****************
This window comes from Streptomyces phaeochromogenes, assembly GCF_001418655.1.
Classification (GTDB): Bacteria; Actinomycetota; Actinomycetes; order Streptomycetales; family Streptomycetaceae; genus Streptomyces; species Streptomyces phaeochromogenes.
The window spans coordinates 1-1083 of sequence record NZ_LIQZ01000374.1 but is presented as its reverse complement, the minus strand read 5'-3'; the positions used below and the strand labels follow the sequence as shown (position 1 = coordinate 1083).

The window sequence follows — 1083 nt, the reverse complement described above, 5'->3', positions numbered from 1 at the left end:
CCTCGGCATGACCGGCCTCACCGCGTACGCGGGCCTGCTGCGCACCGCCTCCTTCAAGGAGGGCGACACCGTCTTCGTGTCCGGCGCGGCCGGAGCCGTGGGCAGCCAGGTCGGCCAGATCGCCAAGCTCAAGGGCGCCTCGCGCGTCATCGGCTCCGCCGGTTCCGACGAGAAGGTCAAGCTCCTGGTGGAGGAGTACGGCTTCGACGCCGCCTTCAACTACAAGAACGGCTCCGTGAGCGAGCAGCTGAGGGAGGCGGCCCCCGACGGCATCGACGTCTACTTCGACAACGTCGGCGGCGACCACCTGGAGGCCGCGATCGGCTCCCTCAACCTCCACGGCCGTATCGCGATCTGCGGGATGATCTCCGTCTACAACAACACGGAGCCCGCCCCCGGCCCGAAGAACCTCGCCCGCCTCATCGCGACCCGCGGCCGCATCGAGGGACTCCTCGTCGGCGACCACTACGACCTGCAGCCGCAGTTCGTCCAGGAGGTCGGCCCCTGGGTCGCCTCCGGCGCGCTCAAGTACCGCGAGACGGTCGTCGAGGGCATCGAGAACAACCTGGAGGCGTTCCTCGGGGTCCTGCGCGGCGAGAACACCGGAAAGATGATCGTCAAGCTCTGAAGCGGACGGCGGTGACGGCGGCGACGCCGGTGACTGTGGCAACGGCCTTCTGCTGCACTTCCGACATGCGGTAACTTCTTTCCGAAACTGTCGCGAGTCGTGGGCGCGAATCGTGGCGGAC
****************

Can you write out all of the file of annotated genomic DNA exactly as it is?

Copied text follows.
This window comes from Streptomyces phaeochromogenes, assembly GCF_001418655.1.
Classification (GTDB): Bacteria; Actinomycetota; Actinomycetes; order Streptomycetales; family Streptomycetaceae; genus Streptomyces; species Streptomyces phaeochromogenes.
The window spans coordinates 1-1083 of sequence record NZ_LIQZ01000374.1 but is presented as its reverse complement, the minus strand read 5'-3'; the positions used below and the strand labels follow the sequence as shown (position 1 = coordinate 1083).

The window sequence follows — 1083 nt, the reverse complement described above, 5'->3', positions numbered from 1 at the left end:
CCTCGGCATGACCGGCCTCACCGCGTACGCGGGCCTGCTGCGCACCGCCTCCTTCAAGGAGGGCGACACCGTCTTCGTGTCCGGCGCGGCCGGAGCCGTGGGCAGCCAGGTCGGCCAGATCGCCAAGCTCAAGGGCGCCTCGCGCGTCATCGGCTCCGCCGGTTCCGACGAGAAGGTCAAGCTCCTGGTGGAGGAGTACGGCTTCGACGCCGCCTTCAACTACAAGAACGGCTCCGTGAGCGAGCAGCTGAGGGAGGCGGCCCCCGACGGCATCGACGTCTACTTCGACAACGTCGGCGGCGACCACCTGGAGGCCGCGATCGGCTCCCTCAACCTCCACGGCCGTATCGCGATCTGCGGGATGATCTCCGTCTACAACAACACGGAGCCCGCCCCCGGCCCGAAGAACCTCGCCCGCCTCATCGCGACCCGCGGCCGCATCGAGGGACTCCTCGTCGGCGACCACTACGACCTGCAGCCGCAGTTCGTCCAGGAGGTCGGCCCCTGGGTCGCCTCCGGCGCGCTCAAGTACCGCGAGACGGTCGTCGAGGGCATCGAGAACAACCTGGAGGCGTTCCTCGGGGTCCTGCGCGGCGAGAACACCGGAAAGATGATCGTCAAGCTCTGAAGCGGACGGCGGTGACGGCGGCGACGCCGGTGACTGTGGCAACGGCCTTCTGCTGCACTTCCGACATGCGGTAACTTCTTTCCGAAACTGTCGCGAGTCGTGGGCGCGAATCGTGGCGGAC